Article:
Florida's Bethune-Cookman University

We toured four Florida schools and found out what it's like to attend them.

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The ground on which Bethune-Cookman University sits was a garbage-ridden dump when Mary McLeod Bethune bought it in 1904 for $1.50 and embarked on a mission to provide black students with high-quality education. What began as a tiny school with just six pupils quickly grew into the historically black university that exists today: a small, private, Methodist-affiliated institution where students say they work hard both for personal gain and to honor Bethune's legacy as an advocate for civil rights.

The Daytona Beach campus abounds with portraits, photos, and even a massive bronze statue of its founder and first president. Senior Adam West says Bethune's image reminds him how much educational opportunities for black students have changed in the past hundred years. "Our success squashes the stereotypes," West says. "We continue to kick those stereotypes out the window, just as Ms. Bethune did."

Though the school of business enrolls the largest portion of Bethune-Cookman's undergraduates, one of the university's most successful programs is its school of nursing, housed in a state-of-the-art facility that opened in 2008. Inside, the school runs a community wellness center that aims to educate Daytona Beach's large homeless population, among other locals, about preventive healthcare—a venture that reflects Bethune's belief that students should "enter to learn, depart to serve."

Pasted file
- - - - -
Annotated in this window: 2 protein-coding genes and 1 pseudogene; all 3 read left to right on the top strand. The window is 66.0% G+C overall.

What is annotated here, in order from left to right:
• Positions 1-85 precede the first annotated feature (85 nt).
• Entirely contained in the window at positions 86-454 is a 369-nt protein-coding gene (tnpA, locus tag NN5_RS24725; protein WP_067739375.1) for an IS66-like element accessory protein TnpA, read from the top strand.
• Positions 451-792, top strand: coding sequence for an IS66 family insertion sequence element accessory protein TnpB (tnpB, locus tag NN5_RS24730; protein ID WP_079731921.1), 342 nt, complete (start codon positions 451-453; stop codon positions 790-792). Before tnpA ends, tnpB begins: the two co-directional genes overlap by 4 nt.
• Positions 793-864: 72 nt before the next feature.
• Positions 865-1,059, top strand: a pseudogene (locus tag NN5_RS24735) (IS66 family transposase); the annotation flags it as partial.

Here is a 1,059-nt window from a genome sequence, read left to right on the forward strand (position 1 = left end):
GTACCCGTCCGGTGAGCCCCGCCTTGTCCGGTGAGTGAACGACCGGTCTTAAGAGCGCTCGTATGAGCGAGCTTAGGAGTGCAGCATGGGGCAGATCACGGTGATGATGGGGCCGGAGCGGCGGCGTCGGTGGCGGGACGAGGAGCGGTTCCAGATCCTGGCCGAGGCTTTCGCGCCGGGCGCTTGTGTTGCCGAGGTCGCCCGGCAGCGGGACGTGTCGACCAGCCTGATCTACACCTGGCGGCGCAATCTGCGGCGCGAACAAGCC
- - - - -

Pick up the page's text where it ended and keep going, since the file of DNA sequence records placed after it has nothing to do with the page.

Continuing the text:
Bethune also penned a body of strict rules that are followed today. None of the dorms are coed, freshman curfews are enforced, and visits to the opposite sex's dorms are prohibited. Outdoors, on the university's makeshift quad—an open, grassy area—students often gather near shady trees whose vibrantly painted trunks correspond to the colors and letters of their fraternity or sorority. The school's 13 Greek-letter organizations host campuswide events such as fashion shows and dance crew competitions.

Those not interested in Greek life often find their niche in Bethune-Cookman's choral and instrumental music programs, especially the school's 300-student-strong marching band, which performed at the pregame show for this year's Super Bowl. "Being part of the band here is like being the star athlete elsewhere," says West, who plays trombone and belongs to Alpha Phi Alpha.

Bethune-Cookman's campus has a family feel, a quality difficult to cultivate at universities with tens of thousands of students. "The other students here are like my brothers and sisters," says alumnus Darnel Butler. "And my professors? Well, they're like my aunts and uncles."

More About Bethune-Cookman

Plus factor: Diversity. Just 67% of students come from Florida. At both Florida and UCF, in-state students make up more than 90% of the student body.
Undergrad enrollment, fall '08: 3,598
Est. annual cost, 2009-10: $20,608

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